"Nor does the outcome document account for the damaging effects of outdated policies on violence and corruption as well as on population health, human rights and wellbeing," the statement from the Commission reads. "By reaffirming that the three international conventions are the 'cornerstone of global drug policy,' the document sustains an unacceptable and outdated legal status quo."

"UNGASS has not seriously addressed the critical flaws of international drug policy," the statement reads. "It does not call for an end to the criminalization and incarceration of drug users. It does not urge states to abolish capital punishment for drug-related offences. It does not call on the World Health Organization (WHO) to revisit the scheduling system of drugs. It does not advocate for harm reduction and treatment strategies that have demonstrated effectiveness. Finally it does not offer proposals to regulate drugs and put governments – rather than criminals – in control.

Global: Blumenauer Says UN Drug Policy Should Be More Just and Compassionate

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U.S. Representative Earl Blumenauer (Oregon) this week joined leaders from around the world in New York at the 2016 United Nations General Assembly Special Session (UNGASS) on the World Drug Problem. Rep. Blumenauer attended the opening day’s events as a Congressional observer.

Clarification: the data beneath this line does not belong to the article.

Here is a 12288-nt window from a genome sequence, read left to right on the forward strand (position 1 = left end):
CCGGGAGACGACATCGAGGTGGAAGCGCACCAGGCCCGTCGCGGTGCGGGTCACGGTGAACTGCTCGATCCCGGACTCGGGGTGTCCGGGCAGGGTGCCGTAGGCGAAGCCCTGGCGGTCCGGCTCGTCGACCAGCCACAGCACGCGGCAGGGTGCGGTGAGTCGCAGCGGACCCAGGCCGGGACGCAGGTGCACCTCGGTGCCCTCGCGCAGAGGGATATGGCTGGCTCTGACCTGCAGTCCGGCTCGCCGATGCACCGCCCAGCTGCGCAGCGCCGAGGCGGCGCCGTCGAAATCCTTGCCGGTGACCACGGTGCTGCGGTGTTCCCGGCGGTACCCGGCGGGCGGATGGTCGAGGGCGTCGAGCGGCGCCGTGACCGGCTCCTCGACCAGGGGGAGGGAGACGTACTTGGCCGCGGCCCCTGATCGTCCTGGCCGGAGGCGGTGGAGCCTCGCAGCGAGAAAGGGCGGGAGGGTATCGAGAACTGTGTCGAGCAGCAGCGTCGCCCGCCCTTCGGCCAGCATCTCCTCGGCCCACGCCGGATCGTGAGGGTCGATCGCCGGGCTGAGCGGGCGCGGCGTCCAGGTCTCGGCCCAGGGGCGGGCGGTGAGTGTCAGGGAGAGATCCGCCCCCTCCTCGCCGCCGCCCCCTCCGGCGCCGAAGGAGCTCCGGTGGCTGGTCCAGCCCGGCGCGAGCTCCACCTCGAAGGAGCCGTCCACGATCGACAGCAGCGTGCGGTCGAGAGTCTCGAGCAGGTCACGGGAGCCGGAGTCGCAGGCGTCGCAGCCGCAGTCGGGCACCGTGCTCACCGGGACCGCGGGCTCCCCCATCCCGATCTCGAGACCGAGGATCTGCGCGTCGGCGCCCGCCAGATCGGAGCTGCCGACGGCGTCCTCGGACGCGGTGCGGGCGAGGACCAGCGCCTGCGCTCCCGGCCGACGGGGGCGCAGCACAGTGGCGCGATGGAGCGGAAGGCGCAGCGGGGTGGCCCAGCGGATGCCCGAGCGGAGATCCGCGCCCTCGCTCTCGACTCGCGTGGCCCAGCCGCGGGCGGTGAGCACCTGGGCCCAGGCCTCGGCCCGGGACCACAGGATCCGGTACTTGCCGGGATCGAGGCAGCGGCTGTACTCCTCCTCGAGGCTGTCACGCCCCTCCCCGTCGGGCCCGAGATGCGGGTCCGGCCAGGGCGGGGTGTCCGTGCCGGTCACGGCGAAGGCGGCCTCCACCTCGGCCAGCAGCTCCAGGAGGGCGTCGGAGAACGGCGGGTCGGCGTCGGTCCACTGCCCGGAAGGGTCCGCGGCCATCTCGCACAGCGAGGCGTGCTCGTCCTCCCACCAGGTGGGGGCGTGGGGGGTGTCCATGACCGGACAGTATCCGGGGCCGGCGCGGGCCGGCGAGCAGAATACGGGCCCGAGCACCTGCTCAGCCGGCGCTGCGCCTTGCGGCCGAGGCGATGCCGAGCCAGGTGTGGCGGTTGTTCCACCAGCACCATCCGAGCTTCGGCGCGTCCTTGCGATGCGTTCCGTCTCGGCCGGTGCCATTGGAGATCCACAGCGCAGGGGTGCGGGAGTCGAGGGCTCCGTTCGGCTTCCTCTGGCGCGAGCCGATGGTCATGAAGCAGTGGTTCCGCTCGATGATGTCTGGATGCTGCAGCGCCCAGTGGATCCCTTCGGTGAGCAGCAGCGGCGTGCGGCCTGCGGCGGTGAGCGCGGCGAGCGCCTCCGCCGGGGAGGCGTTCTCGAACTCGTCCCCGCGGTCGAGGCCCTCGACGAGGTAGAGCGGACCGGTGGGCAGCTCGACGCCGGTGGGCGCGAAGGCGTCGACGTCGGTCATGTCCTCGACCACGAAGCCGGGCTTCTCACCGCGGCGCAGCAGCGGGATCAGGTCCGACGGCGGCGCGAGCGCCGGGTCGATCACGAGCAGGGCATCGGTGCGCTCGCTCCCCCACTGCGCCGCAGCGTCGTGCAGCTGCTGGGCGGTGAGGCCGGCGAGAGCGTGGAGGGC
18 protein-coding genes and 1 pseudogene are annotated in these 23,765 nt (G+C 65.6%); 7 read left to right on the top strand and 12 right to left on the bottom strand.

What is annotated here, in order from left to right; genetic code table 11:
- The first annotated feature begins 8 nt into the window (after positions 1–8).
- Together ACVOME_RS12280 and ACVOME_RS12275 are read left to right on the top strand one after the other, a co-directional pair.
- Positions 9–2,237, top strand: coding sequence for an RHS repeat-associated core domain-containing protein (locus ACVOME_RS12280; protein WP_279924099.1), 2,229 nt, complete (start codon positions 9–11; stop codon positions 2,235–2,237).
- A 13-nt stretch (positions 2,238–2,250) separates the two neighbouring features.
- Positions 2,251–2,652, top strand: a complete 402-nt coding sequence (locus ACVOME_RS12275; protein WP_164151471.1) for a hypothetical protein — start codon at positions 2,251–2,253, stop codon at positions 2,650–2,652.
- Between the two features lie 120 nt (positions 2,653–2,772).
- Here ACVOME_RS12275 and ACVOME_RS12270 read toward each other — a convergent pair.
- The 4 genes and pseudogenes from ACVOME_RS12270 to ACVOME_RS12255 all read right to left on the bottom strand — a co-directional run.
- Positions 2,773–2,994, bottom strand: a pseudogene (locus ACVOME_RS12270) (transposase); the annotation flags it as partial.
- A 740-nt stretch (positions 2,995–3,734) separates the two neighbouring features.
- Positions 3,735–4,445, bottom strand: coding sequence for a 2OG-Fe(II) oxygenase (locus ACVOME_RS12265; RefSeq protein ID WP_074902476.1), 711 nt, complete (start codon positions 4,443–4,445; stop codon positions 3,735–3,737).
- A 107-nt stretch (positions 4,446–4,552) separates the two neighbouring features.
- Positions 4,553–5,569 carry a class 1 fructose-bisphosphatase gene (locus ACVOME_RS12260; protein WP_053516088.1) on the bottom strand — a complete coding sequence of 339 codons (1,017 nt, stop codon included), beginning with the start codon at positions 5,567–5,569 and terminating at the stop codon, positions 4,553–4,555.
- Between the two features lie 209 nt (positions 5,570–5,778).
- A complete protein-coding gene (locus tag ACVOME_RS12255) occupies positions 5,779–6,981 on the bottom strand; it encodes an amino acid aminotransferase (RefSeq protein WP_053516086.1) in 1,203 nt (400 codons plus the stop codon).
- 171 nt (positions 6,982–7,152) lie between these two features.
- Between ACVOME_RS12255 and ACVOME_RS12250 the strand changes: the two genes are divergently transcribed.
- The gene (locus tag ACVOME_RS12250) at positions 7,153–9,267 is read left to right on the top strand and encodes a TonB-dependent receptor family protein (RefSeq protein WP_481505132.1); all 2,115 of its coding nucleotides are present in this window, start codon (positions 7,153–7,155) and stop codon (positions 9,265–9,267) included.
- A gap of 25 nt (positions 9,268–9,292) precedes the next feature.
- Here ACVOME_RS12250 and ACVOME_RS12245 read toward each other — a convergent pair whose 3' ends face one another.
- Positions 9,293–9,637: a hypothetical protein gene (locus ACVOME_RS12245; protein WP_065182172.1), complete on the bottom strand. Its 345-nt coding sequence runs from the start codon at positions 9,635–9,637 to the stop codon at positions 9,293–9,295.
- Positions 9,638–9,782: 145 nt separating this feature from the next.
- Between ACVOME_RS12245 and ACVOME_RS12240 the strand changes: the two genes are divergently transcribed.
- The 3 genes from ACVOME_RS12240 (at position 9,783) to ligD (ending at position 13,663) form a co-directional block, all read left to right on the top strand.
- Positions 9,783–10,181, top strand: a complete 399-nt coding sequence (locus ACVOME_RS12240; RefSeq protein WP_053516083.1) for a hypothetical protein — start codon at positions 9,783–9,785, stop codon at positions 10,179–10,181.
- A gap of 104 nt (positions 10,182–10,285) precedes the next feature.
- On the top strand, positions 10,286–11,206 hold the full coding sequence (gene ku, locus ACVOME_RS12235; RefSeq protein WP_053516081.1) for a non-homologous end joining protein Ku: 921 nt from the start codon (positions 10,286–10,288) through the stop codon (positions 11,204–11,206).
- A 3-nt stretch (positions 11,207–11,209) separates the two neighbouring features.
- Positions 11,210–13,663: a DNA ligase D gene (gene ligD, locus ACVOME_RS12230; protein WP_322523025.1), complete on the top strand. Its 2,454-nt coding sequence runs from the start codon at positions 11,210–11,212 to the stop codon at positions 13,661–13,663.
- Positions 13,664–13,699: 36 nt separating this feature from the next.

“There is no better time than now for world leaders to gather to reevaluate international drug policy," Blumenauer said. "The War on Drugs has failed. Instead of escalating the horrific violence of this war, we need a more just and compassionate approach that focuses on public health and harm reduction, rather than punishing drug users.

“I was encouraged to hear a number of countries leading the charge for a different approach, in particular from those countries that have changed or are considering changing their policies surrounding the treatment of marijuana," Blumenauer said. "It was also very promising to hear Mexican President Enrique Peña Nieto, representing a nation that has experienced horrific violence as a result of the War on Drugs, announce his support for legalizing medical marijuana in Mexico and a call to change a paradigm of prohibitionism that has not yielded results.